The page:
Table 3 shows that adequacy rate, which is measured by Kt/V, started at 67% at baseline, which decreased to 60% after 6 months and 51% at the end of 12 months. The URR, measuring the same parameter, did not change. Patients aged ≥ 60 years and those with a hemoglobin level > 11 g% showed no differences in any the results of the evaluations performed. In all three evaluations, females consistently had significantly higher rates than males (p < 0.01).

During the follow-up, 114 patients (73%) remained in dialysis treatment after 12 months, 6% were transferred for treatment in another municipality, 6% had transplantation, and 23 (15%) died; however, no significant difference between those with and those without treatment adequacy was found.

Numerous studies have shown the link between dialysis adequacy and morbimortality [4] [6]. In our study, of the 156 patients, 67% had adequate Kt/V ≥ 1.2. At the end of 12 months of treatment, the number of adequately dialyzed patients declined to 51%. Moreover, a large number of patients had not sought

Table 3. Behavior and treatment adequacy assessment among patients on chronic hemodialysis at baseline and at 6 and 12 months (Rio Grande, RS. July 2016-June 2017). Efficient matching if Kt/V ≥ 1.2.

medical care until they were diagnosed with a kidney disease (57%). Most of the patients were referred to (69%) but few were followed up by nephrologists (23%). Less than one third had conservative treatment (31%), while the others started hemodialysis immediately, which indicates that most patients (69%) had a late referral. Thus, most of the patients were already in an advanced stage of renal disease at the initial visit, thereby increasing the morbimortality rate during treatment [18].

We described the hemodialysis adequacy achieved by 67% of the patients concerning socioeconomic, clinical, and behavioral factors. The limits applied in Brazil and in this study, i.e., a minimum Kt/V of 1.2 and URR > 65%, were the same as those used by guidelines in the USA, UK, Canada, and Spain. URR was calculated by dividing the difference between BUNpre and BUNpost by BUNpre (using the same BUN values used to calculate Kt/V) [19]. In our study, regarding the adequacy achieved and measured by the Kt/V index, declining adequacy scores were found at 12 months. Of the 156 patients admitted at baseline, 105 (67%) had adequate Kt/V, and of the remaining 106 patients at 6 months, 64 (60%) had adequate Kt/V. A total of 65 patients completed the 12 months of follow-up, and only 51% maintained adequate Kt/V levels. This decline could be attributed to several factors: problems with access (catheter) or lack of AVF; failure to maintain the expected flow in all sessions; intercurrences during the session, preventing regularity in the dialysis time; and deteriorated general condition of the patient. All of these factors could result in a lower effective treatment time and, thus, loss of adequacy rates. Although described in the literature, these parameters were not explored in this study; thus, this is one of the limitations of our study. Furthermore, a review of hemodialysis adequacy among Japanese patients found excellent treatment rates. For example, only 18% of dialyzed patients in Tokyo in 2014 had inadequate rates (Kt/V < 1.2). The prevalence of inadequate hemodialysis was 26% in Italy, 28% in China, and 42% in Serbia. In Egypt, up to 60% of hemodialysis insufficiency was reported [20] [21] [22].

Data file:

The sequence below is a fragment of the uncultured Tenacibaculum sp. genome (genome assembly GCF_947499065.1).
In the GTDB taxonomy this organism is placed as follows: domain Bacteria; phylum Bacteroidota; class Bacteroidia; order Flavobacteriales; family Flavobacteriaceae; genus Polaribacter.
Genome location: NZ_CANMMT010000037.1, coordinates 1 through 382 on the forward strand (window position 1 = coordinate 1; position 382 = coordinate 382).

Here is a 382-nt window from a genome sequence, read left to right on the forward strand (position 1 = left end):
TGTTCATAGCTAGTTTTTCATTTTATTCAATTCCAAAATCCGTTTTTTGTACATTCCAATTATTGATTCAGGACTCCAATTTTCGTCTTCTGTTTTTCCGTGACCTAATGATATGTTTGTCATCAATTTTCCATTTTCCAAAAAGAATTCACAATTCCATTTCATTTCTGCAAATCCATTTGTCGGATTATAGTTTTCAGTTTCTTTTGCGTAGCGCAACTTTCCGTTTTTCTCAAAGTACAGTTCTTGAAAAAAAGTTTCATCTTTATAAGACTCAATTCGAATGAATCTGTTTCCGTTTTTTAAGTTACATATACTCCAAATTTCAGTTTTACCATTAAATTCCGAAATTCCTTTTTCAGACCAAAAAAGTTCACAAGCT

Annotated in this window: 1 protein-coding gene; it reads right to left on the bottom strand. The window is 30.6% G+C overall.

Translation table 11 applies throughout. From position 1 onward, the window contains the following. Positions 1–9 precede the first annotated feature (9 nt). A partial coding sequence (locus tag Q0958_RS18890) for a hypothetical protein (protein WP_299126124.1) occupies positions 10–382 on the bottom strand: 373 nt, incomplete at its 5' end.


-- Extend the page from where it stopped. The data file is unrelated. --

Some observational studies consistently showed improved survival at appropriate hemodialysis doses, thereby encouraging all services to focus on achieving adequate Kt/V levels [22] [23]. Randomized clinical trials, as well as the Dialysis Outcomes and Practice Patterns Study, have shown that increasing Kt/V above the standard does not improve outcomes [24]. Hence, high Kt/V level does not always increase the survival rate [17]. Our results showed that the mortality rate was 15% during the 12 months of evaluation, with no significant difference between the groups with and without treatment adequacy.

The arteriovenous fistula, which is a factor significantly associated with adequacy, is the preferred access for hemodialysis. It reduces mortality, hospitalizations, and costs and improves survival [25] [26]. However, a Brazilian review with 2276 patients published in 2011 found that 30% of the patients started dialysis with an AVF [27]. In developed countries such as the US, only 20% of the patients start hemodialysis with an AVF [28]. El-Sheikh highlighted that hemodialysis adequacy is affected by several factors; among these factors, having a functioning vascular access provides better treatment results [21]. Studies conducted in Brazil and Canada showed that patients who use AVF have better dialysis adequacy than those with CVC [29] [30]. In 2015, the National UK Renal Registry reported that 40% of English people started hemodialysis with AVF. In Japan, in 2014, >75% of the patients had an AVF before the onset of hemodialysis, and in chronic hemodialysis, 90% used AVF [31]. Most of the patients in the aforementioned studies and in the study performed at the Hospital de Clinicas in São Paulo in 2015 had no vascular access for their first hemodialysis (89.4%) [32].

In Rio Grande, 57% of the patients started dialysis urgently and without preparation. The venous access in the first hemodialysis in most of the patients (89%) was through a CVC, which could increase morbimortality [33]. Only 11% had an AVF already in place, suggesting that conservative pre-dialysis treatment may have been rare in this population, which in turn could explain the low adequacy rates found for both the urgency of the onset and the lack of adequate access such as the AVF. Thus, based on the literature and on our findings, hemodialysis adequacy is significantly predominant in patients with an AVF (p = 0.04) and in those with a functioning fistula in maintenance hemodialysis (p = 0.03) [34].